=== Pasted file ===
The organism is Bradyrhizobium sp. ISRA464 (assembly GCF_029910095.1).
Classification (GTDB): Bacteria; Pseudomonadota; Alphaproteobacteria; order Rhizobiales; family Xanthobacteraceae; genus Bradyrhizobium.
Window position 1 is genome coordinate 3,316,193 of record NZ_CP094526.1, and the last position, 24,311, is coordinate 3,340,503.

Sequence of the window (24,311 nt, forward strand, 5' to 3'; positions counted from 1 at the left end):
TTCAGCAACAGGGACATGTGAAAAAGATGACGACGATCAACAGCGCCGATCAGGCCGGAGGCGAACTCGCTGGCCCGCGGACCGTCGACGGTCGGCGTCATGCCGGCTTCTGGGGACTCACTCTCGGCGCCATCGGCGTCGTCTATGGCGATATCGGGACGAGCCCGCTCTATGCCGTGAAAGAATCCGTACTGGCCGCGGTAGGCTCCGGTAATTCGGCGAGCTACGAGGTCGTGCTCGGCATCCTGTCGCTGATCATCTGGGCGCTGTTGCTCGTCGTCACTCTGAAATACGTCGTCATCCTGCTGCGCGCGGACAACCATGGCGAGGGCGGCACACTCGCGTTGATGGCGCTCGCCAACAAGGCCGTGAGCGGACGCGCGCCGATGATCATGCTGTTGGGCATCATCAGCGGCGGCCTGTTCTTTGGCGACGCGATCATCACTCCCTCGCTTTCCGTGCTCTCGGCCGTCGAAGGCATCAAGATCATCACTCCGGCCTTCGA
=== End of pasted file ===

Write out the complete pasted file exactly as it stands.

The organism is Bradyrhizobium sp. ISRA464 (assembly GCF_029910095.1).
Classification (GTDB): Bacteria; Pseudomonadota; Alphaproteobacteria; order Rhizobiales; family Xanthobacteraceae; genus Bradyrhizobium.
Window position 1 is genome coordinate 3,316,193 of record NZ_CP094526.1, and the last position, 24,311, is coordinate 3,340,503.

Sequence of the window (24,311 nt, forward strand, 5' to 3'; positions counted from 1 at the left end):
TTCAGCAACAGGGACATGTGAAAAAGATGACGACGATCAACAGCGCCGATCAGGCCGGAGGCGAACTCGCTGGCCCGCGGACCGTCGACGGTCGGCGTCATGCCGGCTTCTGGGGACTCACTCTCGGCGCCATCGGCGTCGTCTATGGCGATATCGGGACGAGCCCGCTCTATGCCGTGAAAGAATCCGTACTGGCCGCGGTAGGCTCCGGTAATTCGGCGAGCTACGAGGTCGTGCTCGGCATCCTGTCGCTGATCATCTGGGCGCTGTTGCTCGTCGTCACTCTGAAATACGTCGTCATCCTGCTGCGCGCGGACAACCATGGCGAGGGCGGCACACTCGCGTTGATGGCGCTCGCCAACAAGGCCGTGAGCGGACGCGCGCCGATGATCATGCTGTTGGGCATCATCAGCGGCGGCCTGTTCTTTGGCGACGCGATCATCACTCCCTCGCTTTCCGTGCTCTCGGCCGTCGAAGGCATCAAGATCATCACTCCGGCCTTCGA